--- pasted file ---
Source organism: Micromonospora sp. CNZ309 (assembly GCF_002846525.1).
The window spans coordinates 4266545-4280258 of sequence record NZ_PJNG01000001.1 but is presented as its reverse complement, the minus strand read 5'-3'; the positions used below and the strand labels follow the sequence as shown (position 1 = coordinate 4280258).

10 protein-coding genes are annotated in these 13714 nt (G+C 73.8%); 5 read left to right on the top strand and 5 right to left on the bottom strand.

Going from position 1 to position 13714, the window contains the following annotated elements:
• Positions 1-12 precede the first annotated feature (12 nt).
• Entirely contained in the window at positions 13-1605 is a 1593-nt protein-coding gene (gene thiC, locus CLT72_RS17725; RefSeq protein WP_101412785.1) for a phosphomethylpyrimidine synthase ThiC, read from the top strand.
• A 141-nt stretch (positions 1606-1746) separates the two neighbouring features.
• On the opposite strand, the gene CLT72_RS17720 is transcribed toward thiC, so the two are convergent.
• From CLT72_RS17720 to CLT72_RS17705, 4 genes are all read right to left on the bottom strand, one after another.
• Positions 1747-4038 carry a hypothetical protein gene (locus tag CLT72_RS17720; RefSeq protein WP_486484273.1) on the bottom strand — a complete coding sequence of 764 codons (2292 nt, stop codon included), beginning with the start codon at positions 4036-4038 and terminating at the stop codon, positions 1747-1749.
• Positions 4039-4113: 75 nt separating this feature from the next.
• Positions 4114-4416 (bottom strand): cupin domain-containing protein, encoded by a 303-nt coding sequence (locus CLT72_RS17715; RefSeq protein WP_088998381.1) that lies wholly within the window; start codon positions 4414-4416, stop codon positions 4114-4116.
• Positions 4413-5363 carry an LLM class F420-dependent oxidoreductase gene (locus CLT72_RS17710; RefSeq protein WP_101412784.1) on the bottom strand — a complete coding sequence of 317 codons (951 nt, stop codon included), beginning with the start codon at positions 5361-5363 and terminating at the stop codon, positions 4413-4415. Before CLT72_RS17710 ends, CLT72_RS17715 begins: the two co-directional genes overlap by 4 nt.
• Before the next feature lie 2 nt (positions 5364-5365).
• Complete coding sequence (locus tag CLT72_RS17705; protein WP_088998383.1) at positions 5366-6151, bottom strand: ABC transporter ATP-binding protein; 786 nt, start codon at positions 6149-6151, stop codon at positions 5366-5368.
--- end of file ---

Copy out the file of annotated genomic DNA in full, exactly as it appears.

Source organism: Micromonospora sp. CNZ309 (assembly GCF_002846525.1).
The window spans coordinates 4266545-4280258 of sequence record NZ_PJNG01000001.1 but is presented as its reverse complement, the minus strand read 5'-3'; the positions used below and the strand labels follow the sequence as shown (position 1 = coordinate 4280258).

10 protein-coding genes are annotated in these 13714 nt (G+C 73.8%); 5 read left to right on the top strand and 5 right to left on the bottom strand.

Going from position 1 to position 13714, the window contains the following annotated elements:
• Positions 1-12 precede the first annotated feature (12 nt).
• Entirely contained in the window at positions 13-1605 is a 1593-nt protein-coding gene (gene thiC, locus CLT72_RS17725; RefSeq protein WP_101412785.1) for a phosphomethylpyrimidine synthase ThiC, read from the top strand.
• A 141-nt stretch (positions 1606-1746) separates the two neighbouring features.
• On the opposite strand, the gene CLT72_RS17720 is transcribed toward thiC, so the two are convergent.
• From CLT72_RS17720 to CLT72_RS17705, 4 genes are all read right to left on the bottom strand, one after another.
• Positions 1747-4038 carry a hypothetical protein gene (locus tag CLT72_RS17720; RefSeq protein WP_486484273.1) on the bottom strand — a complete coding sequence of 764 codons (2292 nt, stop codon included), beginning with the start codon at positions 4036-4038 and terminating at the stop codon, positions 1747-1749.
• Positions 4039-4113: 75 nt separating this feature from the next.
• Positions 4114-4416 (bottom strand): cupin domain-containing protein, encoded by a 303-nt coding sequence (locus CLT72_RS17715; RefSeq protein WP_088998381.1) that lies wholly within the window; start codon positions 4414-4416, stop codon positions 4114-4116.
• Positions 4413-5363 carry an LLM class F420-dependent oxidoreductase gene (locus CLT72_RS17710; RefSeq protein WP_101412784.1) on the bottom strand — a complete coding sequence of 317 codons (951 nt, stop codon included), beginning with the start codon at positions 5361-5363 and terminating at the stop codon, positions 4413-4415. Before CLT72_RS17710 ends, CLT72_RS17715 begins: the two co-directional genes overlap by 4 nt.
• Before the next feature lie 2 nt (positions 5364-5365).
• Complete coding sequence (locus tag CLT72_RS17705; protein WP_088998383.1) at positions 5366-6151, bottom strand: ABC transporter ATP-binding protein; 786 nt, start codon at positions 6149-6151, stop codon at positions 5366-5368.